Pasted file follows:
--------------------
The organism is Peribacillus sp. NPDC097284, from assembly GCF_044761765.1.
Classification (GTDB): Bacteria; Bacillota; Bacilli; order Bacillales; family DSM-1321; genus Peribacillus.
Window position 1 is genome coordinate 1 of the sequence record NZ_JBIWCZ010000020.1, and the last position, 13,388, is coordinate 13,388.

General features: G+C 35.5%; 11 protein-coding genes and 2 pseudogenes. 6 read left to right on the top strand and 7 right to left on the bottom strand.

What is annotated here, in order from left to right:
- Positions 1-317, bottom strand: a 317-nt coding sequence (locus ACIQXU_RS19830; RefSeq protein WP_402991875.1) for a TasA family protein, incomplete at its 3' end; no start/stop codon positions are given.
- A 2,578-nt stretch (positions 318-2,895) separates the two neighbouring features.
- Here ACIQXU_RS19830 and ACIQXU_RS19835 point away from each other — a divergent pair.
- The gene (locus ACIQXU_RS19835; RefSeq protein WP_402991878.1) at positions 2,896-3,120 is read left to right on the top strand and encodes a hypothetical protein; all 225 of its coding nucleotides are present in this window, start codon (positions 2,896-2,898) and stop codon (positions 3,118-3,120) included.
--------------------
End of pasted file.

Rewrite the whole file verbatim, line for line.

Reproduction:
The organism is Peribacillus sp. NPDC097284, from assembly GCF_044761765.1.
Classification (GTDB): Bacteria; Bacillota; Bacilli; order Bacillales; family DSM-1321; genus Peribacillus.
Window position 1 is genome coordinate 1 of the sequence record NZ_JBIWCZ010000020.1, and the last position, 13,388, is coordinate 13,388.

General features: G+C 35.5%; 11 protein-coding genes and 2 pseudogenes. 6 read left to right on the top strand and 7 right to left on the bottom strand.

What is annotated here, in order from left to right:
- Positions 1-317, bottom strand: a 317-nt coding sequence (locus ACIQXU_RS19830; RefSeq protein WP_402991875.1) for a TasA family protein, incomplete at its 3' end; no start/stop codon positions are given.
- A 2,578-nt stretch (positions 318-2,895) separates the two neighbouring features.
- Here ACIQXU_RS19830 and ACIQXU_RS19835 point away from each other — a divergent pair.
- The gene (locus ACIQXU_RS19835; RefSeq protein WP_402991878.1) at positions 2,896-3,120 is read left to right on the top strand and encodes a hypothetical protein; all 225 of its coding nucleotides are present in this window, start codon (positions 2,896-2,898) and stop codon (positions 3,118-3,120) included.